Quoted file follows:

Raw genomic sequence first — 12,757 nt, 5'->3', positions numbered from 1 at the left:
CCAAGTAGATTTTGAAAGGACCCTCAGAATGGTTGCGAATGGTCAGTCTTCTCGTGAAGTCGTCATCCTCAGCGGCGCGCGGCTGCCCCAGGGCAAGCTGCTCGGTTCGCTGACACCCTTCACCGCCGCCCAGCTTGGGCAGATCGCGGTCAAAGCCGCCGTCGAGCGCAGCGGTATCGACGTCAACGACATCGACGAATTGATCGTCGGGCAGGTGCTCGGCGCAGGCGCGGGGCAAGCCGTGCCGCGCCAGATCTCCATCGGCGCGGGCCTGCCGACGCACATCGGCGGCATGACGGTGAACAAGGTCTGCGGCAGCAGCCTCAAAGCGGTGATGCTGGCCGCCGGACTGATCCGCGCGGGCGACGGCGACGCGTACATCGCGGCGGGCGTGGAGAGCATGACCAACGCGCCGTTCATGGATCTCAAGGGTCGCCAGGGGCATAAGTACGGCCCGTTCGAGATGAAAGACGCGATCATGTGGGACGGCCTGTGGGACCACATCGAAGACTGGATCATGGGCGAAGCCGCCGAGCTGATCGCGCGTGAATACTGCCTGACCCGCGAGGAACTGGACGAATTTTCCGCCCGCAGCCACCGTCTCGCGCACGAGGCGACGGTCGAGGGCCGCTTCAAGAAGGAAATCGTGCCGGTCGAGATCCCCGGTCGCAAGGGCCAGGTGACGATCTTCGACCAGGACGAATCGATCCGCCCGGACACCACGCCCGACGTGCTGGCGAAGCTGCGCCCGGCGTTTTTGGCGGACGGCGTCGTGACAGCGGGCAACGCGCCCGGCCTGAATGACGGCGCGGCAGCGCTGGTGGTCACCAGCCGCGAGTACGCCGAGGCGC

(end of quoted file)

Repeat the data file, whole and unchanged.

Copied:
Raw genomic sequence first — 12,757 nt, 5'->3', positions numbered from 1 at the left:
CCAAGTAGATTTTGAAAGGACCCTCAGAATGGTTGCGAATGGTCAGTCTTCTCGTGAAGTCGTCATCCTCAGCGGCGCGCGGCTGCCCCAGGGCAAGCTGCTCGGTTCGCTGACACCCTTCACCGCCGCCCAGCTTGGGCAGATCGCGGTCAAAGCCGCCGTCGAGCGCAGCGGTATCGACGTCAACGACATCGACGAATTGATCGTCGGGCAGGTGCTCGGCGCAGGCGCGGGGCAAGCCGTGCCGCGCCAGATCTCCATCGGCGCGGGCCTGCCGACGCACATCGGCGGCATGACGGTGAACAAGGTCTGCGGCAGCAGCCTCAAAGCGGTGATGCTGGCCGCCGGACTGATCCGCGCGGGCGACGGCGACGCGTACATCGCGGCGGGCGTGGAGAGCATGACCAACGCGCCGTTCATGGATCTCAAGGGTCGCCAGGGGCATAAGTACGGCCCGTTCGAGATGAAAGACGCGATCATGTGGGACGGCCTGTGGGACCACATCGAAGACTGGATCATGGGCGAAGCCGCCGAGCTGATCGCGCGTGAATACTGCCTGACCCGCGAGGAACTGGACGAATTTTCCGCCCGCAGCCACCGTCTCGCGCACGAGGCGACGGTCGAGGGCCGCTTCAAGAAGGAAATCGTGCCGGTCGAGATCCCCGGTCGCAAGGGCCAGGTGACGATCTTCGACCAGGACGAATCGATCCGCCCGGACACCACGCCCGACGTGCTGGCGAAGCTGCGCCCGGCGTTTTTGGCGGACGGCGTCGTGACAGCGGGCAACGCGCCCGGCCTGAATGACGGCGCGGCAGCGCTGGTGGTCACCAGCCGCGAGTACGCCGAGGCGC